Giving back through mentorship

As eagerly as you may have anticipated your exit from the workforce, you may find that your transition into retirement isn’t everything you dreamed it would be. After indulging in some much deserved rest and relaxation, you might find yourself feeling a bit aimless. Without a steady job to return to, many retirees feel that their new lives lack purpose or meaning. Human beings thrive when they have a passion to pursue or a goal to work towards, and that impulse to make personal progress doesn’t just disappear when we cash that final paycheck.

One of the most fulfilling ways to bring purpose to your life in retirement is by volunteering your time, effort, and experience to another (often younger) human being who could benefit from your insight and knowledge. Whether you have a few hours to dedicate each week or want to make mentorship a full-time effort, there are plenty of people who could benefit from your guidance.

Here are a couple ideas to get you started:

Help a budding professional achieve growth

If you want to maintain the skills you used regularly during your career, you might consider mentoring a newcomer to your previous industry. In addition to passing along the lessons you learned throughout your career, you can also serve as a sounding board for your mentee as they navigate new challenges. In your work together, you and your mentee may identify solutions to complex problems that present themselves as your previous industry continues to evolve. This is an excellent way to keep your mind sharp while simultaneously making a huge difference in the career and life of your mentee.

To find a mentee, you can start by mining your existing professional networks. Ask your previous colleagues if they know of any promising new hires who they think could benefit from the guidance of a mentor. If you need to expand your search, create a profile on LinkedIn to search for recent college graduates in your area who are looking for positions in your previous field. You can also create a profile on a platform like MentorCity, which can connect you with one or multiple mentees.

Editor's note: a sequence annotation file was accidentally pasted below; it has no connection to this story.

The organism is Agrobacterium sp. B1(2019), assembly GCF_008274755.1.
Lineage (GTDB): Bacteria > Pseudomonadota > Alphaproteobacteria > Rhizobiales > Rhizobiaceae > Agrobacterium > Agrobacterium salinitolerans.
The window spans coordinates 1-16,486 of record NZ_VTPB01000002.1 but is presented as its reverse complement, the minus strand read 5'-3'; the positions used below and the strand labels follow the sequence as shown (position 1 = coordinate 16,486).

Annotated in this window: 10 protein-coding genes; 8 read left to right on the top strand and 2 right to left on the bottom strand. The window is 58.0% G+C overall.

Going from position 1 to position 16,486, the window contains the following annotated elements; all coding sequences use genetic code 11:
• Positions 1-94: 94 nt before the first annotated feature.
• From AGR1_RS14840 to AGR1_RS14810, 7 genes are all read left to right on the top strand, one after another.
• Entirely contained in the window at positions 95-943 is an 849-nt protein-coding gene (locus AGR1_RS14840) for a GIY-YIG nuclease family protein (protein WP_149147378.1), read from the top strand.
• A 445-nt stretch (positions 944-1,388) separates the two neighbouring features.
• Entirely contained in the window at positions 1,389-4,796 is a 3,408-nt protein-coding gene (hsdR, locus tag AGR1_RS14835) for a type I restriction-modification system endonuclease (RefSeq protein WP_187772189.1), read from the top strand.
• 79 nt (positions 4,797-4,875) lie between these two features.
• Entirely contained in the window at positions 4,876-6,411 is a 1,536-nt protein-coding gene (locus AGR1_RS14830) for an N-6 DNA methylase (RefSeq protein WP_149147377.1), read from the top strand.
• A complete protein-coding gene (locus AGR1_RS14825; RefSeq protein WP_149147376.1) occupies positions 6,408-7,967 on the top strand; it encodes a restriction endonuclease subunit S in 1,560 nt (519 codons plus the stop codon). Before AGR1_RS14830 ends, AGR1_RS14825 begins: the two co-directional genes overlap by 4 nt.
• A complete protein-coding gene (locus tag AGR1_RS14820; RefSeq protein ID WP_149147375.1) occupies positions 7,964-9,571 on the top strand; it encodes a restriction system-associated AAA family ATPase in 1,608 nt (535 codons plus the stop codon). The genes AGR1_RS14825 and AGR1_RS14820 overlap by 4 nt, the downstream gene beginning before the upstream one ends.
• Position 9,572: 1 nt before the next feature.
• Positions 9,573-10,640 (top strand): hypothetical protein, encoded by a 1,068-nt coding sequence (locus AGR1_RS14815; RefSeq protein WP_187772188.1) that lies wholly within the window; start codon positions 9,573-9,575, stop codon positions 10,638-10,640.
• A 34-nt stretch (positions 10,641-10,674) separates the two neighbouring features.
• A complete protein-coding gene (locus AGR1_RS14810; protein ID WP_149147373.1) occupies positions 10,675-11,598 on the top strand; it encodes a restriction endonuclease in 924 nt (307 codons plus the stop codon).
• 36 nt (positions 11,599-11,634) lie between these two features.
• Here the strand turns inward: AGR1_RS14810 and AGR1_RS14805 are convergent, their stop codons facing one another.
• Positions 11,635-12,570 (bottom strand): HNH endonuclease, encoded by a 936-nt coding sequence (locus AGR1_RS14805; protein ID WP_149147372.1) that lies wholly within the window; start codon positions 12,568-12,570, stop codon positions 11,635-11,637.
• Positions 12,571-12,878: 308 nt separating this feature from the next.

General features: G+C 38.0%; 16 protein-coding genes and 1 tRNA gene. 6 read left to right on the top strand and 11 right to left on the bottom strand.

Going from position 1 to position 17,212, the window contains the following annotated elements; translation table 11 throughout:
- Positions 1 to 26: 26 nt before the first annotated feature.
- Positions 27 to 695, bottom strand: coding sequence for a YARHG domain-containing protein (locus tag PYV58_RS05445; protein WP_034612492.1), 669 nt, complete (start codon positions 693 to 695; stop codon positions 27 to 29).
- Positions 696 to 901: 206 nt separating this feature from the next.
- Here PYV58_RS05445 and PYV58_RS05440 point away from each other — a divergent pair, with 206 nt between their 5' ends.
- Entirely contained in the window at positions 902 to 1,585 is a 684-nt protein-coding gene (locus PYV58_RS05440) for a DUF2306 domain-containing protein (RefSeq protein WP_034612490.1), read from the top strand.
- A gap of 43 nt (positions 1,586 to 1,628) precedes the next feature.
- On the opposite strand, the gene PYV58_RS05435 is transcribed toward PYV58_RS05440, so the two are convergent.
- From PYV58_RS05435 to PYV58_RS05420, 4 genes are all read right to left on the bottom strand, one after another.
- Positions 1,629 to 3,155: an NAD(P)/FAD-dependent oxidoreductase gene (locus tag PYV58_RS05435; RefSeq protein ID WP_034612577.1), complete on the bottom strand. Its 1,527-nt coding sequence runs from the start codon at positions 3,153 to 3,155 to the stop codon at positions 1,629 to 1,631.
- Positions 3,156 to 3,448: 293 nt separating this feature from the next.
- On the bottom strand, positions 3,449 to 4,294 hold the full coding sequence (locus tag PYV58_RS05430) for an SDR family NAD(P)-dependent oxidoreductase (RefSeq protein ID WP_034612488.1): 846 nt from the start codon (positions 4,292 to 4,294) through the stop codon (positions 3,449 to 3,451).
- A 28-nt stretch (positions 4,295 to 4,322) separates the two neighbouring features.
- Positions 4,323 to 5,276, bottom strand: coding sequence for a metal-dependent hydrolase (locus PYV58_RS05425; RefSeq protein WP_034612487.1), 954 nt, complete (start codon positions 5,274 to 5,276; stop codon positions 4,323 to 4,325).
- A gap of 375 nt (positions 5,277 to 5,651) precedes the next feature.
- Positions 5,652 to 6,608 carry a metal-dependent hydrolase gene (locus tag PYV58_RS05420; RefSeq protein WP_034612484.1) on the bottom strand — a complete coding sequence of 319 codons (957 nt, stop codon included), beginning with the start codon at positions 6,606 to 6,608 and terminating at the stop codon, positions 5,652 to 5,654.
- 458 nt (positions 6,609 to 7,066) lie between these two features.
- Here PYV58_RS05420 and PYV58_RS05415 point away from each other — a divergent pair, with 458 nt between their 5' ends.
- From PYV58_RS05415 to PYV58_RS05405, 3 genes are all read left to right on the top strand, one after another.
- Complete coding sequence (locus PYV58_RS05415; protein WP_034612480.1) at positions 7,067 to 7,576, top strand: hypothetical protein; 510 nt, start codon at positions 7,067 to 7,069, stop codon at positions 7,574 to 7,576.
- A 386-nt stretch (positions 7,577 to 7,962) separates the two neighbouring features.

Once you find someone to begin working with, it is important to establish the goals and expectations each of you have for the relationship. This will also allow you to get to know each other’s personalities and determine if you two are a good fit for one another. You’ll also want to establish healthy boundaries from the outset in order to avoid common mentorship mistakes that could stunt–rather than nurture–the growth of your mentee.

In these early stages, you’ll want to get an idea of how often you two will meet, and for how long, as well as what kinds of support you are comfortable providing. Remember that the ultimate goal of this arrangement should be to empower your mentee, and that prescribing certain actions or holding their hand through every decision isn’t the best way to encourage their continued success. Instead, cultivate your listening skills, and provoke them to work through their own issues by asking challenging questions and providing insight where appropriate.

Remember that the ideal mentor-mentee relationship is mutually beneficial to both parties. Make it a point to conduct regular check-ins with both your mentee and yourself to ensure that you are both satisfied with how the relationship is progressing.

Become a role model for a child or young adult in need

The desire to share the knowledge you’ve gained throughout your life isn’t necessarily limited to your professional experience. If you’d like to have a positive impact on the life of a young person, but you’re not particularly interested in staying “plugged in” to the professional world, becoming a foster grandparent or joining a local chapter of the Big Brothers Big Sisters of America program might be a better choice for you.

These outreach programs will require you to undergo an application process and background check in order to pair you with a young person who shares similar interests. While you will be expected to meet up with your assignee on a somewhat regular basis, the time and financial commitment is relatively low.

When volunteering with either one of these programs, you will not be expected to fill in as a replacement parental figure. You also will not be expected to treat your mentee to extravagant or expensive excursions; in fact, the programs themselves recommend taking advantage of lower cost activities when possible. Don’t feel obligated to take your new friend to an amusement park, sports event, or arcade every time you meet up. A picnic in the park, a free concert in your community, or even a simple game of chess are all perfectly acceptable activities that will afford you the opportunity to bond and form a real, trusting friendship that enriches your life as well as the life of your mentee.

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Group Created with Sketch.
Not sure where to start?

Read our quick-start guide for help, including which questions you should be asking as you approach retirement.

Read our quick start guide